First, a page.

I want to tell you a funny story about how I fell down in Psych 111, knocked over a girl’s MacBook Air, and ran out of the classroom (if you’re reading this, I’m sorry), or about the time I cried outside Rafuse for hours because my first test grade taught me economics does not equate to skimming through a copy of “Freakonomics.” I want to tell you about the time I came home for Thanksgiving, and in the middle of the meal, my mom pointed out a hickey and that telling her it was from my neighbor only stressed her out more. Part of me wishes I could go over every detail, from the moment I drove up to Binghamton and realized the Old Union Starbucks will be the slowest wait, to where I am today, procrastinating a take-home final due tomorrow. But part of me realized that these memories will never be the same on paper, than they are within the person they have transformed me into.

I thought my college experience would be perfect. I believed my happiness would come from the guest lectures I would take advantage of, my straight As, First Fridays, friends that lacked drama, and other TV-esque things. Being that I willingly went to zero guest lectures, and those straight As are still a figment of my imagination, my happiness would only arrive once I was honest with myself.

College was not what I thought it would be. It wasn’t the flawless experience I had wished for, and the more I continued to fight that truth, the more I continued to struggle and find happiness. I knew what made me happy, but I wasn’t sure if it was acceptable. Would these experiences lead to success? It wasn’t the TV-esque things; in fact, it was everything but.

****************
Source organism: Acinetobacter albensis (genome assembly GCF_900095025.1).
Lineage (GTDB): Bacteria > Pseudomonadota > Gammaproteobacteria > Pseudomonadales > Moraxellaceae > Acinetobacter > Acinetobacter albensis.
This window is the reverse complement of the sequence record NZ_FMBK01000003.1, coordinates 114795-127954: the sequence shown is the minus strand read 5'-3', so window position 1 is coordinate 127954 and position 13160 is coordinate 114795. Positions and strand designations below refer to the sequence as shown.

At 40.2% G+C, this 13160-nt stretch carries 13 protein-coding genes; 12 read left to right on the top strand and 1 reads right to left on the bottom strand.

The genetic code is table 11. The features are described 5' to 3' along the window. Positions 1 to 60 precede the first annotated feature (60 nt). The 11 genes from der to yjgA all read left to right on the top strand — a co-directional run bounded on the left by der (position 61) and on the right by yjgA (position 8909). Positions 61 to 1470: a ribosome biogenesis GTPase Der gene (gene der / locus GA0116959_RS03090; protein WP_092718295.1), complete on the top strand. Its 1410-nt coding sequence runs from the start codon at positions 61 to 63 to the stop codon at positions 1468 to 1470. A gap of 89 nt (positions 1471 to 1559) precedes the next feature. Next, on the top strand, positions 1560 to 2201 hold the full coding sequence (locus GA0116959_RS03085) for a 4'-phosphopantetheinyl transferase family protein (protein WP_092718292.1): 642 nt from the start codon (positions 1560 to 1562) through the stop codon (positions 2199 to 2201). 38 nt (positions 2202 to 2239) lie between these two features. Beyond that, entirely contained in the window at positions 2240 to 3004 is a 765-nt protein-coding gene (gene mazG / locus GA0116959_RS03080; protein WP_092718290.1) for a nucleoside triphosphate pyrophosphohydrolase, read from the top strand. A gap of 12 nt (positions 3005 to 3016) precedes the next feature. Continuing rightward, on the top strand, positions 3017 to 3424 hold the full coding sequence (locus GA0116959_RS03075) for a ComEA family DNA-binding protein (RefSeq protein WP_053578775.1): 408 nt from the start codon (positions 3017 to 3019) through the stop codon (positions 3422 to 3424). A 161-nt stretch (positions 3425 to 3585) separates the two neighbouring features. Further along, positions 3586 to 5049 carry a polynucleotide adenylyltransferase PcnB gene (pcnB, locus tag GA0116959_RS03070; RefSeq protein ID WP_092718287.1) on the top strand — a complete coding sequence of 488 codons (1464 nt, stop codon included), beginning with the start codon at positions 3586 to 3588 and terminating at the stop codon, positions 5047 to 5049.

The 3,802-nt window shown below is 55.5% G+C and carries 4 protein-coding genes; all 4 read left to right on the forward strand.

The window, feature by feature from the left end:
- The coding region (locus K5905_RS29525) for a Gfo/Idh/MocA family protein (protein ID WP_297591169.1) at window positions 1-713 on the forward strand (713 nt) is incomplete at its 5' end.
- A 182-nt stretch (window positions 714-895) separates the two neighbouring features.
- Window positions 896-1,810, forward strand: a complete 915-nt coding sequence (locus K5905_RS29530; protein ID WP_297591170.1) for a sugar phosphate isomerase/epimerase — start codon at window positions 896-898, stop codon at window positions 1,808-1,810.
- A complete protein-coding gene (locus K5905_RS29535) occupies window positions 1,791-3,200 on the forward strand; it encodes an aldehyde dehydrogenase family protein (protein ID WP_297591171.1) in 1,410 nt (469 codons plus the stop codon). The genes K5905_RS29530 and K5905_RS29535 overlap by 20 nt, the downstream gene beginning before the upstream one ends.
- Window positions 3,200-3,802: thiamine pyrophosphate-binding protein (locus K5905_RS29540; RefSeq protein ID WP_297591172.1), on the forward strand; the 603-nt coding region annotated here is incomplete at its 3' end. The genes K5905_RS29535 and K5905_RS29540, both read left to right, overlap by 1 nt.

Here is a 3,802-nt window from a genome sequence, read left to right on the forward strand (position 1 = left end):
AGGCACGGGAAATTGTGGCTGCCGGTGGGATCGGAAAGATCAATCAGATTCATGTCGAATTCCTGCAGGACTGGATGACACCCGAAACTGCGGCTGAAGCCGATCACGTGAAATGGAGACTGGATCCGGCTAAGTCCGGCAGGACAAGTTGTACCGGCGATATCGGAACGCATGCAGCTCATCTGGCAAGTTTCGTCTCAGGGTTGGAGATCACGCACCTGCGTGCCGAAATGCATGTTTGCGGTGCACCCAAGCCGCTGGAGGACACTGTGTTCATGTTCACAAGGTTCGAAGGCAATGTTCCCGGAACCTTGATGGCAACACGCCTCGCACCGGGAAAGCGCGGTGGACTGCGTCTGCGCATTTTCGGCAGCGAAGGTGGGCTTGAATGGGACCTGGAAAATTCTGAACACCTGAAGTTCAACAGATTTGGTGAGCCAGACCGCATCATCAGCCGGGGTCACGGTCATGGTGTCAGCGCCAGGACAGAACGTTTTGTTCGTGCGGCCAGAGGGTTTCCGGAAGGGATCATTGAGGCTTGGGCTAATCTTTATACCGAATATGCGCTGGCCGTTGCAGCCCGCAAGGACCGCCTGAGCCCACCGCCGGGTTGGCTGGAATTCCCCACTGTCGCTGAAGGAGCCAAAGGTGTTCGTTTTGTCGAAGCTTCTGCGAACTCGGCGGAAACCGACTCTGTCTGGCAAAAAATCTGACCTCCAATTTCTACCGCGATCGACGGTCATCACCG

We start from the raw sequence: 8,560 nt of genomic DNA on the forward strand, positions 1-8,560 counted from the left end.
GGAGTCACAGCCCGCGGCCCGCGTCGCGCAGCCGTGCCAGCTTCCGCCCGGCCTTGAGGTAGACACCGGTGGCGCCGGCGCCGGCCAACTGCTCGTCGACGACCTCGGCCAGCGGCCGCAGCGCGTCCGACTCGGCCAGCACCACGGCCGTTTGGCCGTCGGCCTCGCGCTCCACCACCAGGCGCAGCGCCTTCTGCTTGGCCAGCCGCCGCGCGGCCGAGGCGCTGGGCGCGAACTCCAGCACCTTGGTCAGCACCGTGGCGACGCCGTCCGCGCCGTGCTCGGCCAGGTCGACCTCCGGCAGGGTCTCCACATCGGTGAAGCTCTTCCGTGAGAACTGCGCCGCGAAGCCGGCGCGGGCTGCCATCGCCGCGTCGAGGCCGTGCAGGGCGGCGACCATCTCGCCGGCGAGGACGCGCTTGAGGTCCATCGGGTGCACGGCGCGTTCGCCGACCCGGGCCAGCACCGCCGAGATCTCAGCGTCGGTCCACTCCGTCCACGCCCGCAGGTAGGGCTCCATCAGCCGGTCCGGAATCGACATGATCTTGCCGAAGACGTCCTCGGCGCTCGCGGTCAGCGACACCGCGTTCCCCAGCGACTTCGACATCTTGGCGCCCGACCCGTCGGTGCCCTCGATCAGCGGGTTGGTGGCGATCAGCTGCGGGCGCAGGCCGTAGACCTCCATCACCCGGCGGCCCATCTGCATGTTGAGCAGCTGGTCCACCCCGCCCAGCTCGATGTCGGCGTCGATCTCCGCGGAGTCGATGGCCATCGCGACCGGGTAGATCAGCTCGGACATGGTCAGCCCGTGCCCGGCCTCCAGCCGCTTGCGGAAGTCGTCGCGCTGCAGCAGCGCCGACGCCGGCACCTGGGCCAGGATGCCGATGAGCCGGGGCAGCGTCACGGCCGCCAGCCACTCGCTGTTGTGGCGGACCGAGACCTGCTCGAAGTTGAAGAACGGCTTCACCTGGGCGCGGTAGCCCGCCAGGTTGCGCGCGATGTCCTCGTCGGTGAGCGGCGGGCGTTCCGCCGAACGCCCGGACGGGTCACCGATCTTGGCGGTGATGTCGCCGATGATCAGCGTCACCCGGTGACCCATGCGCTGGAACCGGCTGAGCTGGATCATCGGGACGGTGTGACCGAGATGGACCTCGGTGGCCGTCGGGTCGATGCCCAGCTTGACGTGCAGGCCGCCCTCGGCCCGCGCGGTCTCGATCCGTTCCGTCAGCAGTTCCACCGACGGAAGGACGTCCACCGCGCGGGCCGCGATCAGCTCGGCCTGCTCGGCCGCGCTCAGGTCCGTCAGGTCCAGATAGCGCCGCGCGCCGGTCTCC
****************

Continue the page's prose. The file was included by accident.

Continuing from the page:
It was the moments I sat in the hallway with Ben around 2 a.m. as he tutored me until I gave up and would watch a lame YouTube video. The weekly CIW lunches with Jason, or late nights with Natalia and Radhi sharing stories until one of us would fall asleep. The nights spent in Tom and Marty’s, because how could we not be there to hear back-to-back Taylor Swift? The time Danielle and I walked to Basha’s because I needed to try Bing’s finest Lebanese cuisine. It was Sigma E-board meetings spent laughing, and the moment I met Ariel. After a 20:1 presentation when somebody would share their story, and being able to watch my residents aspire to achieve their goals. The time my anxiety got the best of me, and Jack let me sleep on his futon. The fight against sexual assault, and the fight for equality. Or maybe even the sleepless nights where my friend would come down from his room to rub my back until I fell asleep. It was it all.

I thought I knew what I wanted, but each person I met proved me wrong. Every day, the vision of what I wanted college to look like transformed into an experience greater than I could envision. The raw moments of happiness, anxiety, failure, love and success taught me more about myself than I was prepared to know. Whether you hurt me, challenged me, or gave me more love than I deserve, I thank you. It is you that allowed me to discover my strength, overcome the image of perfection, and live a raw, honest life.

I wish I could relive these moments, but I know my time here is gone. Binghamton, thank you for giving me everything I didn’t know I wanted. To all of you who have touched me, I wish you too are able to let go of the image of perfection, and embrace everything but.

Sarah Saad is a senior double-majoring in human development and women, gender and sexuality studies.